Wednesday, May 8, 2013

The Story of Me That I Tell Myself

I began writing on Monday with this prompt. It was the idea that we're all constantly feeding ourselves a narrative of who we are and who we choose to present to the world. Immediately, the song The Best Imitation of Myself by Ben Folds Five popped in my head. I started thinking about how we withhold parts of ourselves from people and even from ourselves sometimes. I just let whatever popped up first pop up and I followed that train of thought to my sixth grade year in a hellish public school that more closely resembled a prison. I'm not being dramatic. I'm talking two police officers per hallway (six in total), a fifteen foot razor wire perimeter fence making the only accessible entrance the front doors, and just a general atmosphere of just trying to keep kids from killing each other and not giving a shit about them above that. Or at least that was my experience. My parents seemed to agree enough to put me in private school the following year. My experience there was just as alienating, but not nearly as ruthlessly cruel.

That's what has poured out for the past two days. All my experiences of being judged and seen as unworthy by others for whatever reasons they felt like finding. My clinging to life and finding inspiration in the most unlikely places. Or maybe they were obvious. In hindsight, they seem to be. But that's what hindsight is all about. I started straying somewhere around 4100 words. I was getting scattered, losing the focus of the essay. I was trying to tell how I picked up various values throughout my life and got caught up in just describing experiences. Not tying them back to a theme. Not telling them with a purpose just telling them to tell them. I know as I edit, I can create that depth and I need to just keep moving forward. Or maybe I need to edit the essays separately. Not treat it as a whole manuscript, but as installments that need to be finished enough to stand on their own. That's what I imagine the memoir to be anyway: a collection of essays. So maybe here is where I pause, go back, read, edit, add depth, remove frivolous tangents that were explored for the sake of word counts, then find my next theme and start the second essay. Chapter 2. Wash, rinse, repeat.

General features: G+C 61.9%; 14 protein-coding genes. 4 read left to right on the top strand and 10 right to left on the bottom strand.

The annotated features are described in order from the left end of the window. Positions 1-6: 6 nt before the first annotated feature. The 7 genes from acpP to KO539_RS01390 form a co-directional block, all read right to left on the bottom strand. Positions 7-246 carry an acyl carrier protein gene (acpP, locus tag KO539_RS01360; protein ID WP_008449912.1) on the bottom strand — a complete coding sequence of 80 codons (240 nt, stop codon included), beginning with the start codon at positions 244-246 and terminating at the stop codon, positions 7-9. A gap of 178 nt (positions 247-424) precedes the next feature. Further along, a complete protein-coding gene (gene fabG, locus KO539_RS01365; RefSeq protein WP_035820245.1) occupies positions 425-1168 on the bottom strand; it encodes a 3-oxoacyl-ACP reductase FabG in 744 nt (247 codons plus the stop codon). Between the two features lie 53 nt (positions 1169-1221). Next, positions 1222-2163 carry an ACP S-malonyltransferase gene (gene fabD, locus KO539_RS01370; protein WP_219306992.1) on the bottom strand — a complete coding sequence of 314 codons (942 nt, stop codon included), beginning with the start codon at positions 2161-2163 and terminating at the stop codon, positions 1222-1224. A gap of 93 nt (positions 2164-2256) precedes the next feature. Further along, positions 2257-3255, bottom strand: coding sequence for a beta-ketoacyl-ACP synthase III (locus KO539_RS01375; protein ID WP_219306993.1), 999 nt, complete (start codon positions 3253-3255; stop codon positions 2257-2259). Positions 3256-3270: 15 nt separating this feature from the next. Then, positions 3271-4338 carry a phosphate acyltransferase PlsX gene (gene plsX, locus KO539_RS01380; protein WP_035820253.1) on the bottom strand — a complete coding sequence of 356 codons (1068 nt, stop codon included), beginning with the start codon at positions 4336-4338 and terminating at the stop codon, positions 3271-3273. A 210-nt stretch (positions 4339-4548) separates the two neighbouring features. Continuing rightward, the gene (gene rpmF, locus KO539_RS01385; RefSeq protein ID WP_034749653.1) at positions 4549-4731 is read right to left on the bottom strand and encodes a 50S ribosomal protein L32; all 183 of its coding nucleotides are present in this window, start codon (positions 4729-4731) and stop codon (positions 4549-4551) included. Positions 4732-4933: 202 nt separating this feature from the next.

The point is, I'm writing. And I'm writing with purpose again for the first time in a very long time. And it's a purpose that gives all my previous unpurposeful writings purpose... if that makes any sense at all. Meaning all the 750words entries and blog posts over the past ten years are going to serve as research material for the stories I was telling at those times in my life. I've got a box full of angsty poetry and letters to my best friend in high school and a drawer full of journals. I've been writing research material for this book for years. And with every theme explored, I'm dredging up old baggage, facing it, and throwing it away. This thing is all about moving on.